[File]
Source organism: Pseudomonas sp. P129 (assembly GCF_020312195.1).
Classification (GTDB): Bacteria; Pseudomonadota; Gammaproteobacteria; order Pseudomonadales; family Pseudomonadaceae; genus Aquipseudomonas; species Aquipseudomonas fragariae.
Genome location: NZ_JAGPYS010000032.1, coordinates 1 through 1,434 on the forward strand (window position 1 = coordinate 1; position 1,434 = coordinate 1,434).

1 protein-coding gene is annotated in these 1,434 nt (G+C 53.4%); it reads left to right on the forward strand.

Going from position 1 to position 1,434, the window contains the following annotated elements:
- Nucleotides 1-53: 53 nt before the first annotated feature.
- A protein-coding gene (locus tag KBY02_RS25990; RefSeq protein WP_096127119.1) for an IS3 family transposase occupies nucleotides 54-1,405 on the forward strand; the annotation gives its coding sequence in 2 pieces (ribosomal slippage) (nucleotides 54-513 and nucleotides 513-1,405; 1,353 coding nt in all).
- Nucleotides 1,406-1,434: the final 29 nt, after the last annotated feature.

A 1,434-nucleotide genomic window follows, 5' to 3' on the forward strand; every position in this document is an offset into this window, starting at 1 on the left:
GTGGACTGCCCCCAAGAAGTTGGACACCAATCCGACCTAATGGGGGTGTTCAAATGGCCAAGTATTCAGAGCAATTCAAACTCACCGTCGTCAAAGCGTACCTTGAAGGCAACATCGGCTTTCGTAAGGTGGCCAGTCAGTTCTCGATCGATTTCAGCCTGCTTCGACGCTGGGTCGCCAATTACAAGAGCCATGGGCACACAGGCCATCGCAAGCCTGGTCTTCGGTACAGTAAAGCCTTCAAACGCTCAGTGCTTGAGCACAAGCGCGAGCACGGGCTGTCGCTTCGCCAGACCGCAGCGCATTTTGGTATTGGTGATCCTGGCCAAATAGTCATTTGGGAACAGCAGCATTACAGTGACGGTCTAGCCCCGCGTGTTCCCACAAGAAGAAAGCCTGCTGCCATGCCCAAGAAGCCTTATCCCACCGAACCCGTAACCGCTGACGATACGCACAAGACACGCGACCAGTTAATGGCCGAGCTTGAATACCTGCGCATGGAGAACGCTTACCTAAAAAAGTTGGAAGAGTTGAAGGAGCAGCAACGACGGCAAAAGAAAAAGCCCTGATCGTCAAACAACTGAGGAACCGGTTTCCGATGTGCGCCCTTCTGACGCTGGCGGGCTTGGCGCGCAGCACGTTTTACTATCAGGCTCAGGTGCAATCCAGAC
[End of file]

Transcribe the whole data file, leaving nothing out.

Source organism: Pseudomonas sp. P129 (assembly GCF_020312195.1).
Classification (GTDB): Bacteria; Pseudomonadota; Gammaproteobacteria; order Pseudomonadales; family Pseudomonadaceae; genus Aquipseudomonas; species Aquipseudomonas fragariae.
Genome location: NZ_JAGPYS010000032.1, coordinates 1 through 1,434 on the forward strand (window position 1 = coordinate 1; position 1,434 = coordinate 1,434).

1 protein-coding gene is annotated in these 1,434 nt (G+C 53.4%); it reads left to right on the forward strand.

Going from position 1 to position 1,434, the window contains the following annotated elements:
- Nucleotides 1-53: 53 nt before the first annotated feature.
- A protein-coding gene (locus tag KBY02_RS25990; RefSeq protein WP_096127119.1) for an IS3 family transposase occupies nucleotides 54-1,405 on the forward strand; the annotation gives its coding sequence in 2 pieces (ribosomal slippage) (nucleotides 54-513 and nucleotides 513-1,405; 1,353 coding nt in all).
- Nucleotides 1,406-1,434: the final 29 nt, after the last annotated feature.

A 1,434-nucleotide genomic window follows, 5' to 3' on the forward strand; every position in this document is an offset into this window, starting at 1 on the left:
GTGGACTGCCCCCAAGAAGTTGGACACCAATCCGACCTAATGGGGGTGTTCAAATGGCCAAGTATTCAGAGCAATTCAAACTCACCGTCGTCAAAGCGTACCTTGAAGGCAACATCGGCTTTCGTAAGGTGGCCAGTCAGTTCTCGATCGATTTCAGCCTGCTTCGACGCTGGGTCGCCAATTACAAGAGCCATGGGCACACAGGCCATCGCAAGCCTGGTCTTCGGTACAGTAAAGCCTTCAAACGCTCAGTGCTTGAGCACAAGCGCGAGCACGGGCTGTCGCTTCGCCAGACCGCAGCGCATTTTGGTATTGGTGATCCTGGCCAAATAGTCATTTGGGAACAGCAGCATTACAGTGACGGTCTAGCCCCGCGTGTTCCCACAAGAAGAAAGCCTGCTGCCATGCCCAAGAAGCCTTATCCCACCGAACCCGTAACCGCTGACGATACGCACAAGACACGCGACCAGTTAATGGCCGAGCTTGAATACCTGCGCATGGAGAACGCTTACCTAAAAAAGTTGGAAGAGTTGAAGGAGCAGCAACGACGGCAAAAGAAAAAGCCCTGATCGTCAAACAACTGAGGAACCGGTTTCCGATGTGCGCCCTTCTGACGCTGGCGGGCTTGGCGCGCAGCACGTTTTACTATCAGGCTCAGGTGCAATCCAGAC